How to Collect User Feedback using BugFeedr

by | Jan 26, 2020 | BugFeedr

As developers it can be difficult to collect feedback from our clients and users in a structured, meaningful and actionable way. BugFeedr makes this process much more simple, read more to learn how to use BugFeedr.

First Visit

When you first come to BugFeedr you are presented with a simple, one-page site outlining the features, screenshot of the submission form and details regarding pricing.

BugFeedr is geared towards developers, makers, entrepreneurs who are building both client software and SAAS applications for a larger audience. We have integrations with Slack, Trello, Jira, Asana and Azure DevOps to make it easy to push feedback from your users back into the tools your teams use every day.

Registration / Login

Throughout the homepage there are numerous ways to get to the registration page, we have very simple requirements to join. Simply enter your Name, Company Name, Email and Password and then Register.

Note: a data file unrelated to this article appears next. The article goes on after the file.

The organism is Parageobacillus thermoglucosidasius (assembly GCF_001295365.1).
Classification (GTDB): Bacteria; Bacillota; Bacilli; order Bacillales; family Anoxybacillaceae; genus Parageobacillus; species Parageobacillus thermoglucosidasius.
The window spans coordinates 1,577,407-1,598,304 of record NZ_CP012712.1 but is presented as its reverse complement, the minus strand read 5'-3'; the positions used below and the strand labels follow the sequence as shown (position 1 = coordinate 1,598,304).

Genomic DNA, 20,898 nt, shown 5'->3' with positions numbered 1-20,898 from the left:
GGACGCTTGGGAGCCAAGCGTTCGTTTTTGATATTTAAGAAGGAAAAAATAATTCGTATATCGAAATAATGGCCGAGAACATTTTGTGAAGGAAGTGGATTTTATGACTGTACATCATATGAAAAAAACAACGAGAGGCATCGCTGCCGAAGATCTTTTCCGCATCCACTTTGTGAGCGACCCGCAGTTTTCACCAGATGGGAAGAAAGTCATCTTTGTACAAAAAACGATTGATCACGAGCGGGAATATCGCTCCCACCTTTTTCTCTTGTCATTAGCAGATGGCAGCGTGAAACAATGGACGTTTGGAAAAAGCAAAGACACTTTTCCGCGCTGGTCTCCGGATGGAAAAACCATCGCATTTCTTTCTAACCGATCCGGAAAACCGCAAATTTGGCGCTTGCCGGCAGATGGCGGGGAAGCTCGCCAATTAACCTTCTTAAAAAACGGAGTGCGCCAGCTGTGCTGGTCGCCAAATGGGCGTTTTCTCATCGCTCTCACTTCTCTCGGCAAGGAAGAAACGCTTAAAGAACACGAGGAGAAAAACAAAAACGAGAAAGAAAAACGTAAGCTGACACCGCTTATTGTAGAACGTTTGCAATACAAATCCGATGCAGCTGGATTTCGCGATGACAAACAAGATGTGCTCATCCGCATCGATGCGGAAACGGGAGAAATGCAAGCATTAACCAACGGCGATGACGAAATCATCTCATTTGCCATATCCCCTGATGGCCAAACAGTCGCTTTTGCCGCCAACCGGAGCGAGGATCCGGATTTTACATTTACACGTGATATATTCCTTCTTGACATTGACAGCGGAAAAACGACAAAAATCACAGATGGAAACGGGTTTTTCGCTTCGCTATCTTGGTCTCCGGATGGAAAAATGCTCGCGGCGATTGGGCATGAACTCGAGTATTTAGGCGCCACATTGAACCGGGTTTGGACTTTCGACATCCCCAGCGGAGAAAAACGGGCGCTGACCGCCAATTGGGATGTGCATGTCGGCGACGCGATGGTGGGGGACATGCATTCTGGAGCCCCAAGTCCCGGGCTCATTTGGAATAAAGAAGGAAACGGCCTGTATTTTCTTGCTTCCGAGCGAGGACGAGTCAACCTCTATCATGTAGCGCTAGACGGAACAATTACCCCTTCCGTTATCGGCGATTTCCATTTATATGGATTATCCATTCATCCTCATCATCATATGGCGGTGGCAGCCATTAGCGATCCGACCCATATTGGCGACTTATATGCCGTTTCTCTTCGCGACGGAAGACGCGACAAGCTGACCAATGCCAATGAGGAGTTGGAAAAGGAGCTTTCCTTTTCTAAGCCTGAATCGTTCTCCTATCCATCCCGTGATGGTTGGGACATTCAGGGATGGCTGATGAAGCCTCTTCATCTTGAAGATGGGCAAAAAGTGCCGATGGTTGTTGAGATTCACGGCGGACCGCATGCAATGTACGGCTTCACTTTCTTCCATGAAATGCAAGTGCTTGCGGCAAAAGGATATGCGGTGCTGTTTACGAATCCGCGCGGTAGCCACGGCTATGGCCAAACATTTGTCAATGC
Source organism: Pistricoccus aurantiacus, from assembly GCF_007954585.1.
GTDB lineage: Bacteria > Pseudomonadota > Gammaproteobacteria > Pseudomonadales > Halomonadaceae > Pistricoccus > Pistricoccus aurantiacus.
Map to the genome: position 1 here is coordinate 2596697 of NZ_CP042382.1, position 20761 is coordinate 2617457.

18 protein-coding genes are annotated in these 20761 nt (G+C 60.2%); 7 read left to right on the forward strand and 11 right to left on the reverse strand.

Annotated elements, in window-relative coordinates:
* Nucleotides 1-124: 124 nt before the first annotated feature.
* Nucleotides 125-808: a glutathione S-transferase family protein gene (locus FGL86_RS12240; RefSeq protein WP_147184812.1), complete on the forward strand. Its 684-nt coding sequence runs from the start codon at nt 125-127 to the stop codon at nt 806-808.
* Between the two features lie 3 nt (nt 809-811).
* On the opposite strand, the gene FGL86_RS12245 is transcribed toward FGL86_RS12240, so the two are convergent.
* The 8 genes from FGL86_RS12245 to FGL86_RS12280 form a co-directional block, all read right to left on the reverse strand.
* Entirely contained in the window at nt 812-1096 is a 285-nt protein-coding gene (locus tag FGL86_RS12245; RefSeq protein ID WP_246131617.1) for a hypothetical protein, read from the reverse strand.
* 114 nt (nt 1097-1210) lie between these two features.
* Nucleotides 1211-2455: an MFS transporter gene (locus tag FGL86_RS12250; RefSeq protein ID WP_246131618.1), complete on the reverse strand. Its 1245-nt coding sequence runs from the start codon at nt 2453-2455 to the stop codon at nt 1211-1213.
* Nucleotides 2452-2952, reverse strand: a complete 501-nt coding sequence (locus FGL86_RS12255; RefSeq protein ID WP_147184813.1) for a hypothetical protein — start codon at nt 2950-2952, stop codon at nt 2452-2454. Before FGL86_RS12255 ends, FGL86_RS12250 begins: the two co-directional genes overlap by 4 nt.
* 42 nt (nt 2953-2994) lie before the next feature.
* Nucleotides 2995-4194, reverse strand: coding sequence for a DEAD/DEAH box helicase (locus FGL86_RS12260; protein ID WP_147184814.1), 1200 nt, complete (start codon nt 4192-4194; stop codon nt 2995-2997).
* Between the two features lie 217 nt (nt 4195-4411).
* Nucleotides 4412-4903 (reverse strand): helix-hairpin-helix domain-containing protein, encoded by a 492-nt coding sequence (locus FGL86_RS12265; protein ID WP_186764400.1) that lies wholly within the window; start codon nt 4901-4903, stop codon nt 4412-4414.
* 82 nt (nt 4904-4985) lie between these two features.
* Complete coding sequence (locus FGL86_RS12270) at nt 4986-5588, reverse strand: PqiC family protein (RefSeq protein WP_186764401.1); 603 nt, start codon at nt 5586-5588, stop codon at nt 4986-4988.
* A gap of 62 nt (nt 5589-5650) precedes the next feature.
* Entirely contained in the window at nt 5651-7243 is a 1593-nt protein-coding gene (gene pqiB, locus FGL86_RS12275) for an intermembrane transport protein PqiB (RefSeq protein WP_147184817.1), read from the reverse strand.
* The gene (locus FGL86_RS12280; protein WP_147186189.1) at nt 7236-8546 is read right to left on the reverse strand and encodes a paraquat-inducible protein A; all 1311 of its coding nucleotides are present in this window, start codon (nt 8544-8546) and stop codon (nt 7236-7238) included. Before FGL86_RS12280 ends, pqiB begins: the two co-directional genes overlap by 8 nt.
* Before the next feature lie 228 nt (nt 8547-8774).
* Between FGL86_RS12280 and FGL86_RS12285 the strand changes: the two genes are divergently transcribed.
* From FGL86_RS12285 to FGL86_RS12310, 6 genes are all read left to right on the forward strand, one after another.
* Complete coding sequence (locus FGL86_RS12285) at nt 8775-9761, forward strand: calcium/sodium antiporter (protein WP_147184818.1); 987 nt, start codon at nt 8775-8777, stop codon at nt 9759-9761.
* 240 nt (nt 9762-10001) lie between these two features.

If you prefer, we also offer the option to join with a Google or Microsoft account.

After you have registered and return to the site, it’s quick to Login as well.

1. Clients

There are essentially 3 primary steps to get setup to start accepting Tickets for your project. The first step is to create a new “Client”.

The Client is who “Owns” the project, so you may be a freelance developer who has several Clients you work with, you would enter their information on this Add Client screen so that you can easily reference their information later. (Nothing is sent to your client, this is for simply for you.) Alternately, the Client could be You, maybe you are an indie maker and you build a bunch of projects, you would be your own client in this case.

The “Vanity Name” is included in the Feedback Form Url, so it’s important to put a value here that is relevant to the client. Also keep in mind, one client may have multiple projects under them.

First Client

The screenshot below shows what the screen looks like after you have added your first client.

The icon on the far left allows you to edit client information. Then you can see the company name, email, client name, vanity url and how many projects and tickets each client has.

2. Projects